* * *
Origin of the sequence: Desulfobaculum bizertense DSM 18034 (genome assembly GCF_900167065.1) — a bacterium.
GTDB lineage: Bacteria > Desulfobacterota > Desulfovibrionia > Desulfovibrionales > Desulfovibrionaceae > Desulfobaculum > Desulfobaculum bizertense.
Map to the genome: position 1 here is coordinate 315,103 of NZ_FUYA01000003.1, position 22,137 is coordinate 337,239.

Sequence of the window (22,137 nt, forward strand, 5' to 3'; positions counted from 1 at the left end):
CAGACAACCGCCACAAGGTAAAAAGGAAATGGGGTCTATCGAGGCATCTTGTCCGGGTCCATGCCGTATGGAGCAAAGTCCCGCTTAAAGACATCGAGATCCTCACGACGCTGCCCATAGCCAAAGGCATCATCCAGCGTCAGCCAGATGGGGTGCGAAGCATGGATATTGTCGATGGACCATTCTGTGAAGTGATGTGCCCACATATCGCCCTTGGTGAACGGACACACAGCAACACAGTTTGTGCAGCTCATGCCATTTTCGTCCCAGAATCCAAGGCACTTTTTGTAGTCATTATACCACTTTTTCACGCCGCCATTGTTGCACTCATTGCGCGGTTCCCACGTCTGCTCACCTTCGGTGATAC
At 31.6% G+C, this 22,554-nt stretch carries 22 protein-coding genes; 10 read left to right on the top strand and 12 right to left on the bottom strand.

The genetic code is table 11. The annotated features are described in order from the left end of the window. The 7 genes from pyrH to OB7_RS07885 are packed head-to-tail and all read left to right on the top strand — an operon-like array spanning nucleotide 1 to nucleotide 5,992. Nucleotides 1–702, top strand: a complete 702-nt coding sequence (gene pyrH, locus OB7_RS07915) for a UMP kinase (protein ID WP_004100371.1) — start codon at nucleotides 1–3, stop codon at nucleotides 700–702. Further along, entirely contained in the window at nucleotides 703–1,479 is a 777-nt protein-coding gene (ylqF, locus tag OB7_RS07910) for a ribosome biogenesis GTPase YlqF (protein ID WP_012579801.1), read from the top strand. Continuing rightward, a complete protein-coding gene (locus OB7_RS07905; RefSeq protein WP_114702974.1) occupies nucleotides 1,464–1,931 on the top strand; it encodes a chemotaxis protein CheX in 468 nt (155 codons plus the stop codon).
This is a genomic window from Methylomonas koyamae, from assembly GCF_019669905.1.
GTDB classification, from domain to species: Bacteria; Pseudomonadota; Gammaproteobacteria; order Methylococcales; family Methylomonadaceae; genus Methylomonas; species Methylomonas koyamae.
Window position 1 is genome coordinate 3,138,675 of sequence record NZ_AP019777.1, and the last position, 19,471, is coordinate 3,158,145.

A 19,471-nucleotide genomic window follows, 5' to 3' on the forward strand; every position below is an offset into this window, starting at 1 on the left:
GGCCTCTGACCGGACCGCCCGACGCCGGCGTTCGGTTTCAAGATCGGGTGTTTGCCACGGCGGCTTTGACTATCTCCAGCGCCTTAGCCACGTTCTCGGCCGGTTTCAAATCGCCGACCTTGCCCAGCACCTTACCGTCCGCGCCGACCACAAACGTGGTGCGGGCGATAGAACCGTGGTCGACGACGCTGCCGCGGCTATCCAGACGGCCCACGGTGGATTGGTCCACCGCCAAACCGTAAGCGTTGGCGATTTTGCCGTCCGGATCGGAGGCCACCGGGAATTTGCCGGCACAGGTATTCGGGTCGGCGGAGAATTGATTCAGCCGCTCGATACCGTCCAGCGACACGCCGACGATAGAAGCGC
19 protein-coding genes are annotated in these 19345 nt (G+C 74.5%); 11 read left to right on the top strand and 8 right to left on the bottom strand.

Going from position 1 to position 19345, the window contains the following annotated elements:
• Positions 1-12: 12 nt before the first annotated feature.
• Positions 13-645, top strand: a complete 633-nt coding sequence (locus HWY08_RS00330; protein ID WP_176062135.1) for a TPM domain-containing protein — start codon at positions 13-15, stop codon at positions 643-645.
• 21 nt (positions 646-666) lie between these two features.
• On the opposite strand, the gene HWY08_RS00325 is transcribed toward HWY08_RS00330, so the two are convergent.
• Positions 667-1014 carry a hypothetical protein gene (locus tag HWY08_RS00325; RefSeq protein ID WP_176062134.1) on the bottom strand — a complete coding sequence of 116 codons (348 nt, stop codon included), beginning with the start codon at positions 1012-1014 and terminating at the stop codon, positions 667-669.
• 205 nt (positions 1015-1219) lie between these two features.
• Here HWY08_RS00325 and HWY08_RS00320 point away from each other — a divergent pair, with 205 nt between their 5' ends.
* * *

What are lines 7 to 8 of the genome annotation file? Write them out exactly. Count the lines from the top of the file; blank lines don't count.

The genetic code is table 11. The annotated features are described in order from the left end of the window. The 7 genes from pyrH to OB7_RS07885 are packed head-to-tail and all read left to right on the top strand — an operon-like array spanning nucleotide 1 to nucleotide 5,992. Nucleotides 1–702, top strand: a complete 702-nt coding sequence (gene pyrH, locus OB7_RS07915) for a UMP kinase (protein ID WP_004100371.1) — start codon at nucleotides 1–3, stop codon at nucleotides 700–702. Further along, entirely contained in the window at nucleotides 703–1,479 is a 777-nt protein-coding gene (ylqF, locus tag OB7_RS07910) for a ribosome biogenesis GTPase YlqF (protein ID WP_012579801.1), read from the top strand. Continuing rightward, a complete protein-coding gene (locus OB7_RS07905; RefSeq protein WP_114702974.1) occupies nucleotides 1,464–1,931 on the top strand; it encodes a chemotaxis protein CheX in 468 nt (155 codons plus the stop codon).
This is a genomic window from Methylomonas koyamae, from assembly GCF_019669905.1.